by David Shearman
Evidence is accumulating that the public is increasingly disinterested in climate change. What is this evidence, what are the reasons for its occurrence and how does it affect our mission to get government to act?
In the US a Gallup Poll in March indicated “the highest level of public scepticism about mainstream reporting on global warming seen in more than a decade” of polling. Most Americans thought that global warming was “either correctly portrayed in the news or underestimated” but two-in-five said the media are exaggerating. In the 2006 Gallup Poll, 66 percent thought that the issue was reported correctly or underestimated in news reports, and 30 percent thought it was exaggerated. In 2009 these figures were 57 percent and 41 percent. It was also found that climate change was the only issue for which public concern dropped significantly over the year. This fall in concern did not occur with other environmental problems.
Similar trends in interest have been recorded in other Western countries. This presents a big problem in democratic countries for most governments respond only to public opinion and electoral need. Even though they may have the evidence of experts empowered by them to present the case for action, it is deferred for what are seen as expedient reasons. In an excellent article in The Scientific American, Todd Neff writes “Scientists have the knowledge, but politicians and social institutions hold the power. Channels between them are rudimentary at best, many analysts say. Without a fundamental shift in emphasis, they caution, the scientific infrastructure so painstakingly erected to identify the problem will find itself impotent to ensure that global warming will be mitigated and civilization will adapt to its inevitable impacts”. (Click here for link to this article). These words will be understood by any DEA members who have discussed the issue with their Members of Parliament. Noff summarises the problem “Those who have spent decades diagnosing the problem have no power to write the prescription”.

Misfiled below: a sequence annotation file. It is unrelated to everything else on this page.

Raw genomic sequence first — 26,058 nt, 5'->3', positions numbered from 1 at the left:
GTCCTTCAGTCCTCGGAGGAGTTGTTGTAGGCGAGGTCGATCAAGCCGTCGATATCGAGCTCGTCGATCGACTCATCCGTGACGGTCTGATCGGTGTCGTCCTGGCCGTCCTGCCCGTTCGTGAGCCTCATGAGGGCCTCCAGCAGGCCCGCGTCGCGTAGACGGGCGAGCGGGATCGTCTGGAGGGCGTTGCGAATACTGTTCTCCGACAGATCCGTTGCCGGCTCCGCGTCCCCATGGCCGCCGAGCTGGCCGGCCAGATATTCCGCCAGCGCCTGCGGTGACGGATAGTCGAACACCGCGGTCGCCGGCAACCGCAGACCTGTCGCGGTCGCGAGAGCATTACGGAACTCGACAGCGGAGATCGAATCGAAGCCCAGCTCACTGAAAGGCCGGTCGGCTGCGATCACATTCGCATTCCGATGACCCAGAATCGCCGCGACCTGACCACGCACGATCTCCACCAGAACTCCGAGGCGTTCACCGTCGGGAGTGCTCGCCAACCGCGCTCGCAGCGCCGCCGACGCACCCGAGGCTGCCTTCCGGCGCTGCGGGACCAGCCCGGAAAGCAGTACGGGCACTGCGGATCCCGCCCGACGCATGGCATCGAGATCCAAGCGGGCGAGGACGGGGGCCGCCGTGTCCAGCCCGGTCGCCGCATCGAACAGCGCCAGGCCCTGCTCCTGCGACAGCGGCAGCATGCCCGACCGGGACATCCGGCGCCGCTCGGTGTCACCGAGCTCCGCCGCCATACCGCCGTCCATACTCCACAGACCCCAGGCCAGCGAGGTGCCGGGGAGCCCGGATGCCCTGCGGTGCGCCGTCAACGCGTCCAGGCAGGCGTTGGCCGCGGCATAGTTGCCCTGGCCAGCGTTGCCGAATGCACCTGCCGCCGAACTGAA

What are the reasons for the fall in interest?
The reasons are probably diverse, some suggestions are
• There can only be so much concern registered in the human mind and other things have taken over, in particular the financial crisis. The relegation of the issue may have been fostered by governments thrashing around to alleviate a financial crisis. With climate change there is a dichotomy between what the public is told on a daily basis and what governments are doing. In terms of action the financial crisis must be a ‘real one’. Furthermore action on climate change has been cleverly linked with the potential loss of jobs. Whilst there is evidence that action may well create jobs, the seed of insecurity is sown.
• The issue of climate change has been bedded down in people’s minds for some time and they are saturated with bad news from climate extremes, sea-level rise, droughts and dire predictions. The impacts of repeated disaster, for example repeated pictures of starving children in Africa is a turn off, a defence mechanism to enable people to avoid despair and depression. This topic has been well researched.